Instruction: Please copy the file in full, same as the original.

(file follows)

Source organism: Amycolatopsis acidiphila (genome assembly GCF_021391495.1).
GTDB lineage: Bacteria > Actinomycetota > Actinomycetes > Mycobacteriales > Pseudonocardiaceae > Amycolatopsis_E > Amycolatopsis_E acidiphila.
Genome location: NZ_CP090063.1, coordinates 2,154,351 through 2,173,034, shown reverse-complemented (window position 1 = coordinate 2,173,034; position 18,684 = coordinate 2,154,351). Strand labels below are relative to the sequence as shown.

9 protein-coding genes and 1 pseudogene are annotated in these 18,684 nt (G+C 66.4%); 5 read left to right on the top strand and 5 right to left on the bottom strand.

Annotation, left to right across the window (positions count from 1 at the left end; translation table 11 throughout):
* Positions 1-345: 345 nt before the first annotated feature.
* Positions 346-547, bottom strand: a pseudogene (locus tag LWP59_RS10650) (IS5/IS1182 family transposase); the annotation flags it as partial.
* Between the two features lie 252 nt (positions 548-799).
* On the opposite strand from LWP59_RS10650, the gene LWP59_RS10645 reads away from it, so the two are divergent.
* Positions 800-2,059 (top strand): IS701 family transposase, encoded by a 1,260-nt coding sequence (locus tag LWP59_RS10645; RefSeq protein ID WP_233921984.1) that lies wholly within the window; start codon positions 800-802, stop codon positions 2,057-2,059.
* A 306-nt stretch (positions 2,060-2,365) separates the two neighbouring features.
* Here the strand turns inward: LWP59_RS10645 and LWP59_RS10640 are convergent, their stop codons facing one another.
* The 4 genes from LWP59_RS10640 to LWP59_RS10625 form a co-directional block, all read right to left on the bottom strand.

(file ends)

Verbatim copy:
Source organism: Amycolatopsis acidiphila (genome assembly GCF_021391495.1).
GTDB lineage: Bacteria > Actinomycetota > Actinomycetes > Mycobacteriales > Pseudonocardiaceae > Amycolatopsis_E > Amycolatopsis_E acidiphila.
Genome location: NZ_CP090063.1, coordinates 2,154,351 through 2,173,034, shown reverse-complemented (window position 1 = coordinate 2,173,034; position 18,684 = coordinate 2,154,351). Strand labels below are relative to the sequence as shown.

9 protein-coding genes and 1 pseudogene are annotated in these 18,684 nt (G+C 66.4%); 5 read left to right on the top strand and 5 right to left on the bottom strand.

Annotation, left to right across the window (positions count from 1 at the left end; translation table 11 throughout):
* Positions 1-345: 345 nt before the first annotated feature.
* Positions 346-547, bottom strand: a pseudogene (locus tag LWP59_RS10650) (IS5/IS1182 family transposase); the annotation flags it as partial.
* Between the two features lie 252 nt (positions 548-799).
* On the opposite strand from LWP59_RS10650, the gene LWP59_RS10645 reads away from it, so the two are divergent.
* Positions 800-2,059 (top strand): IS701 family transposase, encoded by a 1,260-nt coding sequence (locus tag LWP59_RS10645; RefSeq protein ID WP_233921984.1) that lies wholly within the window; start codon positions 800-802, stop codon positions 2,057-2,059.
* A 306-nt stretch (positions 2,060-2,365) separates the two neighbouring features.
* Here the strand turns inward: LWP59_RS10645 and LWP59_RS10640 are convergent, their stop codons facing one another.
* The 4 genes from LWP59_RS10640 to LWP59_RS10625 form a co-directional block, all read right to left on the bottom strand.